Cookie Policy

I understand that the data I am submitting will be used to provide me with the above-described products and/or services and communications in connection therewith.


Elon Musk's Starlink is Ready to Offer Satellite Internet for Commercial Flights

Musk's company is already negotiating with several airlines to implement it.
Image credit: Depositphotos.com
Entrepreneur Staff

This article was translated from our Spanish edition using AI technologies. Errors may exist due to this process.

With each new initiative, Elon Musk proves that his limits are beyond the skies. Now he seeks to solve a big problem for travelers: using WiFi on the plane. Musk's company Starlink announced that it is ready to offer satellite internet on commercial flights, and they are negotiating with several airlines to provide the service in the near future.

With more than 1,500 satellites in orbit, Starlink currently offers internet in hard-to-reach and rural areas in several countries.

Related: Elon Musk's SpaceX signs an alliance with Google Cloud to offer satellite internet with Starlink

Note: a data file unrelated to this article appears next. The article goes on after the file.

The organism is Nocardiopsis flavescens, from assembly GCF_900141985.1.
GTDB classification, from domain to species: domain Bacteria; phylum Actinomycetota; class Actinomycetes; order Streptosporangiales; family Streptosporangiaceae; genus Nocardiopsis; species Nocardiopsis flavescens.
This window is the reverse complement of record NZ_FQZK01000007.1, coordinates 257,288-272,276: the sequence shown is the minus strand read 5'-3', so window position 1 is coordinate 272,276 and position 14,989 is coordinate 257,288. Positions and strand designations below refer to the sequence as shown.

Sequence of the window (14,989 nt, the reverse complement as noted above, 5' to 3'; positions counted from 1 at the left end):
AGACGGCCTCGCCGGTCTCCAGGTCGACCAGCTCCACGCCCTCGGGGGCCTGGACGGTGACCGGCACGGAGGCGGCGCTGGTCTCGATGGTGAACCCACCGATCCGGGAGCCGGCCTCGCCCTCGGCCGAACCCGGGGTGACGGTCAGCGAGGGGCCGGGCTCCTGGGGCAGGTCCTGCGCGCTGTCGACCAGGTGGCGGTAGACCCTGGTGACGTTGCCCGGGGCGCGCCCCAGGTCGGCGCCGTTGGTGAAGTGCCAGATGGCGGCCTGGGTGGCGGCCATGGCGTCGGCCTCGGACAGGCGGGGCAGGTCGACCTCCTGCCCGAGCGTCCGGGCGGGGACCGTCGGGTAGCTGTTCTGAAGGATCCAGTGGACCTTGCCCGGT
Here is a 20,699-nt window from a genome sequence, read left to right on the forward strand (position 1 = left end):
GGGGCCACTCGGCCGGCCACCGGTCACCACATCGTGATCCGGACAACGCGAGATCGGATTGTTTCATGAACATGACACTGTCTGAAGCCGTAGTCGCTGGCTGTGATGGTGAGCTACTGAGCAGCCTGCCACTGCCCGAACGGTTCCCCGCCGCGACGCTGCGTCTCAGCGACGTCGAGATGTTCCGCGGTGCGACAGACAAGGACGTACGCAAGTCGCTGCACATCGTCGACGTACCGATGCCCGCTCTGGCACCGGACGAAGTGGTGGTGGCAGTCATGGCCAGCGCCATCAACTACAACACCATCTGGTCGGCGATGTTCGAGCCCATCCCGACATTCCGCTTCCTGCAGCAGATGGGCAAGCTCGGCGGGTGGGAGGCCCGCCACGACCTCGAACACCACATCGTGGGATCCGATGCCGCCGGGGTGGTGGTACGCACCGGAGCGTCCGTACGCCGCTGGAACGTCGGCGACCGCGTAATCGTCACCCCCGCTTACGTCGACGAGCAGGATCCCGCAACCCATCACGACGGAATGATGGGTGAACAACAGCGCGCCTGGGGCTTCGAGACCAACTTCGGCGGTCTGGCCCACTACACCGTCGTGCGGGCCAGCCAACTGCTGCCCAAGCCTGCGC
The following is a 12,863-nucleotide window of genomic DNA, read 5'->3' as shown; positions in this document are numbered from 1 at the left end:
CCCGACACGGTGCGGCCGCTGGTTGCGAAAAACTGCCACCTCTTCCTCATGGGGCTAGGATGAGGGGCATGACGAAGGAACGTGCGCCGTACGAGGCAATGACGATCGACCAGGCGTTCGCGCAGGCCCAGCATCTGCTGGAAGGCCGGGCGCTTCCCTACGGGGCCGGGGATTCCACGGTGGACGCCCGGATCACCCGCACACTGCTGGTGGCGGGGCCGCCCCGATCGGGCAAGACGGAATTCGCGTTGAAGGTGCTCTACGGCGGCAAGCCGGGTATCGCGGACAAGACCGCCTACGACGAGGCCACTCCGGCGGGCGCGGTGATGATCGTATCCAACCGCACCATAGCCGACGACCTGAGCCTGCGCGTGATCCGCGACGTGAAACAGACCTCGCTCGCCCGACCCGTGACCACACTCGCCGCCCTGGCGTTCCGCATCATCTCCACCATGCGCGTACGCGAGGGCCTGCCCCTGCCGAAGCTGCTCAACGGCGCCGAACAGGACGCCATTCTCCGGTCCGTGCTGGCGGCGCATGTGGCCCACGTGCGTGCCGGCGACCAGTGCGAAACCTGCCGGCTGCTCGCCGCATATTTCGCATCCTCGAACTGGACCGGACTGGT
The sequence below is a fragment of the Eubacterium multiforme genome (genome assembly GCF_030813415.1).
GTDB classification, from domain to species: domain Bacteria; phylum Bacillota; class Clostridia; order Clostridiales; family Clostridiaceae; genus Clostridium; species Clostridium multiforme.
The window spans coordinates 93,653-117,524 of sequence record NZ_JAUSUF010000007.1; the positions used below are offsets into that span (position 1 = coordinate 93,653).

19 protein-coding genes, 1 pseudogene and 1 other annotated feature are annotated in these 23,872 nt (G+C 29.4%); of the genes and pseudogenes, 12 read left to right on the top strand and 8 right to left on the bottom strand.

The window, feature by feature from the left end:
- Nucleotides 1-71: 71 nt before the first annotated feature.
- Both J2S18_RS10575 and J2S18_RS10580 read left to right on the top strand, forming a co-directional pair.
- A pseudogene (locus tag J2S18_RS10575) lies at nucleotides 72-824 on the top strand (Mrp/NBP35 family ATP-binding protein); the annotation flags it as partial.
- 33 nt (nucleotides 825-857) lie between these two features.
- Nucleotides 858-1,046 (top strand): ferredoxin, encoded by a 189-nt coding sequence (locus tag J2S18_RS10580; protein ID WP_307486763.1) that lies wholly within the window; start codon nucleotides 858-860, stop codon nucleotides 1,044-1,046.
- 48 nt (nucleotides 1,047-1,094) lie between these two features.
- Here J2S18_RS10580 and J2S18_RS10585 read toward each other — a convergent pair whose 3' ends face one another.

In a panel at the Connected Aviation Intelligence summit, Jonathan Hofeller, vice president of Starlink, revealed that Starlink was in talks with commercial airlines to provide them with internet service.

“We have our own aviation product in development… we’ve already done some demonstrations to date, and looking to get that product finalized to be put on aircraft in the very near future,” Hofeller said.

Elon Musk's company, which is part of SpaceX, explained that the new WiFi service for commercial flights will require the use of airline antennas. These would be similar to those used on the ground, but with better connectivity for airplanes in flight. The satellites will be linked with lasers, so the signal won't need to bounce off ground stations. In this way, airplanes can fly over remote areas, such as oceans and deserts, and can continue to receive the internet.

Hofeller clarified that this technology is not available at the moment, but it will be part of the next generation of Starlink satellites, which are already being developed.

Related: Report: SpaceX's Used Rockets Were Approved By the Pentagon for Military Missions